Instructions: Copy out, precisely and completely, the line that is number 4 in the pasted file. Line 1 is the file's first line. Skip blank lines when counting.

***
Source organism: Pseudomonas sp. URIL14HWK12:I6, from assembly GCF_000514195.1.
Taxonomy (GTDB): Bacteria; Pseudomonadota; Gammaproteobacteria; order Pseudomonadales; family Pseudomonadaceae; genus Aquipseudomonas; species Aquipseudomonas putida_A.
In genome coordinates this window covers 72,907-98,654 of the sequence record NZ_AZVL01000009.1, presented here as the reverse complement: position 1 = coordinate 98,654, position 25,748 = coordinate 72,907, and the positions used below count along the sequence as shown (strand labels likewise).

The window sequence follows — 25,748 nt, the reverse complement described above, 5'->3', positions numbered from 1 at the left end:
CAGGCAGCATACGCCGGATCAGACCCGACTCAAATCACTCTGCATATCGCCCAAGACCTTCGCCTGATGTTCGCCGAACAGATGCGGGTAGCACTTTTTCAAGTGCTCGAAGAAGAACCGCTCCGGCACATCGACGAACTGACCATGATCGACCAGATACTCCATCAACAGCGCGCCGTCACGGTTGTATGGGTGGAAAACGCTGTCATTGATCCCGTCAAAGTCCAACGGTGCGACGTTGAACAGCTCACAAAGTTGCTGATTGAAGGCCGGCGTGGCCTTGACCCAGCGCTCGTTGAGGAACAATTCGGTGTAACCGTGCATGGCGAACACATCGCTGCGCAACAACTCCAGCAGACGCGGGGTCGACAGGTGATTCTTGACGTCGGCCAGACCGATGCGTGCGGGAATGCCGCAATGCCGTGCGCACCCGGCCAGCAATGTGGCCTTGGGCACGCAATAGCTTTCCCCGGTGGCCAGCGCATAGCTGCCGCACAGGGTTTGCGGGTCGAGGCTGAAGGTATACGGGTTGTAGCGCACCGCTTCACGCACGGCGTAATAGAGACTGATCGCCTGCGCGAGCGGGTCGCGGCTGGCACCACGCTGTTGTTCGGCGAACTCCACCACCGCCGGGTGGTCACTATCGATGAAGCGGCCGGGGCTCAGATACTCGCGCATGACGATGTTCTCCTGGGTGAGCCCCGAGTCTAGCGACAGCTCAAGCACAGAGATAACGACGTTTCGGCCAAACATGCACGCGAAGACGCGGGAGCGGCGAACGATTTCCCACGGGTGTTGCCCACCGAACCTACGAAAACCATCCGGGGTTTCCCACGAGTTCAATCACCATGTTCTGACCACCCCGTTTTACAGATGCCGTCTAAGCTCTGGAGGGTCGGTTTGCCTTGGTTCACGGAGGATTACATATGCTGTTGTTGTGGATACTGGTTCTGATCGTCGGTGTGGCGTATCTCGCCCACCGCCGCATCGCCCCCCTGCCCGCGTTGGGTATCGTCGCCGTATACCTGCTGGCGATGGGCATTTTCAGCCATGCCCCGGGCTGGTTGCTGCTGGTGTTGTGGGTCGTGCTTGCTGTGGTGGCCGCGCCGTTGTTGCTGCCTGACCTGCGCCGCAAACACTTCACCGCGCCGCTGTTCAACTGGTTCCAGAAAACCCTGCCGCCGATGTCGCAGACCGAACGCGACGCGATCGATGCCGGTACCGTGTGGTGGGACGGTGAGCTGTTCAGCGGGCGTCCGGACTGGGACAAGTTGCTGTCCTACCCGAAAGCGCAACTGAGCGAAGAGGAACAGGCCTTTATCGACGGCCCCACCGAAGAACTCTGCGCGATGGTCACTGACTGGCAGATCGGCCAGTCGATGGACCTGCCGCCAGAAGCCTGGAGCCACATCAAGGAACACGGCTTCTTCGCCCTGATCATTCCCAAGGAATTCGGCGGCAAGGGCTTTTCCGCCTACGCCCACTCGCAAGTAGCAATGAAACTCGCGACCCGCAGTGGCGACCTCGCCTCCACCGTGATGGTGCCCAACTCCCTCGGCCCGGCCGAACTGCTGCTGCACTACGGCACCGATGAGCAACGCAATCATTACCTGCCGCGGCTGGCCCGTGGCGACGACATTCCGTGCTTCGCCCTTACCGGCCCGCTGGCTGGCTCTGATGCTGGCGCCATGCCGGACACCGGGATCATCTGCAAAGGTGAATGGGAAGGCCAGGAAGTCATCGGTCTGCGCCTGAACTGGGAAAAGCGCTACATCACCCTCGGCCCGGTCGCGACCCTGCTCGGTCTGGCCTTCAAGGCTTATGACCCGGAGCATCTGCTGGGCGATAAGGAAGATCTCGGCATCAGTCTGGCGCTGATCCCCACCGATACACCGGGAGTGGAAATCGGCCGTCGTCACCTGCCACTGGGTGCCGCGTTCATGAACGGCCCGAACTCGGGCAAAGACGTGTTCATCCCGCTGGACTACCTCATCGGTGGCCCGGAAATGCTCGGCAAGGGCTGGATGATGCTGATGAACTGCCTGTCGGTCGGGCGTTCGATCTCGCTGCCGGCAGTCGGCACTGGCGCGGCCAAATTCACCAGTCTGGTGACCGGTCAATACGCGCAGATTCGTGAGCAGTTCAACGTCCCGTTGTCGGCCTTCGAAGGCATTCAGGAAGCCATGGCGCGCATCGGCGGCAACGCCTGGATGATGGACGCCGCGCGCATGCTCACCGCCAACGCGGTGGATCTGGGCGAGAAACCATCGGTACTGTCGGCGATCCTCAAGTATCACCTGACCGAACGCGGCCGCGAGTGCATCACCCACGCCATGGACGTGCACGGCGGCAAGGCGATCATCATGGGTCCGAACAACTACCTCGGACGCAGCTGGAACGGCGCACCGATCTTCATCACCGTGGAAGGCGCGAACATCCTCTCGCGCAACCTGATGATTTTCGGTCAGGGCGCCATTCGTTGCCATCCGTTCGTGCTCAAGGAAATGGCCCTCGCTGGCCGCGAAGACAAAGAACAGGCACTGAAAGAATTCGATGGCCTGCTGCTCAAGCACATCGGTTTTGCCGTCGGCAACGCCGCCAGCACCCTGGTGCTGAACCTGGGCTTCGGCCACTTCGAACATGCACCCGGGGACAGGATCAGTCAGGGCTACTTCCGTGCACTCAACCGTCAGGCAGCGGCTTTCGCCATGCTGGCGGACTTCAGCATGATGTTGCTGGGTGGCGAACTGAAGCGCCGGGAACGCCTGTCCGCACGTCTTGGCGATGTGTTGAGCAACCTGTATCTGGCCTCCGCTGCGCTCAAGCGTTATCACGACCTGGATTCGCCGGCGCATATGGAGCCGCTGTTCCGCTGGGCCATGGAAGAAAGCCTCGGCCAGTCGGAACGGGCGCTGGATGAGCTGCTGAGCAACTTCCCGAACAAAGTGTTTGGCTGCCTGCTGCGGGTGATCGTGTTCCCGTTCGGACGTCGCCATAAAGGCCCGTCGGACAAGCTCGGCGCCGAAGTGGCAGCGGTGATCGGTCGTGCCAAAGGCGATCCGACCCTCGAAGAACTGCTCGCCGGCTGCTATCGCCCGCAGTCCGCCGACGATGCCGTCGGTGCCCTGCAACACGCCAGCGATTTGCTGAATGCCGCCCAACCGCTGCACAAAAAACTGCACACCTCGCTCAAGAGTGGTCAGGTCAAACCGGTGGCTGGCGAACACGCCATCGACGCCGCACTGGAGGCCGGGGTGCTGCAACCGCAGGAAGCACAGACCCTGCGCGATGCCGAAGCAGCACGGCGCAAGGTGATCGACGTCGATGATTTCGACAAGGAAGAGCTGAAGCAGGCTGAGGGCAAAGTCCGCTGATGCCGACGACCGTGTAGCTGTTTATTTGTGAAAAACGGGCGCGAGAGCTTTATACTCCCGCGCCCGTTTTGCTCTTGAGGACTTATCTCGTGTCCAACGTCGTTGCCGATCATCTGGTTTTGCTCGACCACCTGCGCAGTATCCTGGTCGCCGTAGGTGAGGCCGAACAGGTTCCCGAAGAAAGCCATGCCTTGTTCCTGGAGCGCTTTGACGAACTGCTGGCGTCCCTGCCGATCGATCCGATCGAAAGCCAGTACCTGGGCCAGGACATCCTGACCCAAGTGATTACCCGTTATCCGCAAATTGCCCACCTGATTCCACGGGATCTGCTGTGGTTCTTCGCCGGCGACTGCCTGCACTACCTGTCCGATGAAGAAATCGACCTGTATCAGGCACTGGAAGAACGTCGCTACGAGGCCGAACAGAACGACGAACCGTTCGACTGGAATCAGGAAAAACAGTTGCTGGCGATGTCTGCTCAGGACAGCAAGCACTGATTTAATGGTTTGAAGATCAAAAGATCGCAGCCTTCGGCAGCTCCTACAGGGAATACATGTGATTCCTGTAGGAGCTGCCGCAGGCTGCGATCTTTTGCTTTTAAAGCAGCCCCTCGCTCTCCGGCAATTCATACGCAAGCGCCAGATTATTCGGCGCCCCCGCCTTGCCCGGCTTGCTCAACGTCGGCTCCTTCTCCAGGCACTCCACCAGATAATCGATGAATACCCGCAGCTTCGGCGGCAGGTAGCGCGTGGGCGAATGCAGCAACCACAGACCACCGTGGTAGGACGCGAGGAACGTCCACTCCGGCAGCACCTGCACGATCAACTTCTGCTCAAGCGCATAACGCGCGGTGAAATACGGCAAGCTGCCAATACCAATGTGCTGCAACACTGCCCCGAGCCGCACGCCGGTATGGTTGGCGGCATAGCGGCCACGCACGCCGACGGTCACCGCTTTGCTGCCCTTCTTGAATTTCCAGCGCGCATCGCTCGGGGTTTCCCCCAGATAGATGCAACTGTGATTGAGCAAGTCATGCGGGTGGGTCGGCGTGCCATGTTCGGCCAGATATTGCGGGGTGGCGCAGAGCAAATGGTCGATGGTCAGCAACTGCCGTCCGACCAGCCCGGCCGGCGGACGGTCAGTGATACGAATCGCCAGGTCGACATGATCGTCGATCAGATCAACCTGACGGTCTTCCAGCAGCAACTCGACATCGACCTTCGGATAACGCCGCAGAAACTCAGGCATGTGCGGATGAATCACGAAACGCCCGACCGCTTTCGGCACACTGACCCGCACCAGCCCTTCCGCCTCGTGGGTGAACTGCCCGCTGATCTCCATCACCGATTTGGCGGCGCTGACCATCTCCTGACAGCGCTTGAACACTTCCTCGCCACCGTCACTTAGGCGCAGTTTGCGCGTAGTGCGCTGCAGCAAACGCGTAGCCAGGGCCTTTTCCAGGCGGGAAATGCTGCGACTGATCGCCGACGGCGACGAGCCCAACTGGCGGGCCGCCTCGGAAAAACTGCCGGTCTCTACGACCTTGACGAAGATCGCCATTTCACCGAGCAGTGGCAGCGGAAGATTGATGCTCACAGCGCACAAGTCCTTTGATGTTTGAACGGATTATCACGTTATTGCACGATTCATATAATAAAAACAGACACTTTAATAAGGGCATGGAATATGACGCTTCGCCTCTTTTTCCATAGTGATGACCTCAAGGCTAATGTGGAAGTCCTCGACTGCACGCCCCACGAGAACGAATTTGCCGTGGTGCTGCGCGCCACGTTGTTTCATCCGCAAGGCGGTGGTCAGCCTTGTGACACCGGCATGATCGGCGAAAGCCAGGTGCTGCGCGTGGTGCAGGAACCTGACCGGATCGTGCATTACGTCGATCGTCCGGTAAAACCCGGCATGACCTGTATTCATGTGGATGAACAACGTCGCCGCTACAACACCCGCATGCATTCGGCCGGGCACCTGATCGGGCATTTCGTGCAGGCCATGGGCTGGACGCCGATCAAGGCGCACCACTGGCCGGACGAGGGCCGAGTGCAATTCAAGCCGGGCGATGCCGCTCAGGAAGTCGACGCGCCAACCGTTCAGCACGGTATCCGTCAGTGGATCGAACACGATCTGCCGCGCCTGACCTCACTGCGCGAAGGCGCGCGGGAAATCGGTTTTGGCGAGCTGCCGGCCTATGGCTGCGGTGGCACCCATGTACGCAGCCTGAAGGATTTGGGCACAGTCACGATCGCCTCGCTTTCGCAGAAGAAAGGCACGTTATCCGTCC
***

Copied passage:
The window sequence follows — 25,748 nt, the reverse complement described above, 5'->3', positions numbered from 1 at the left end: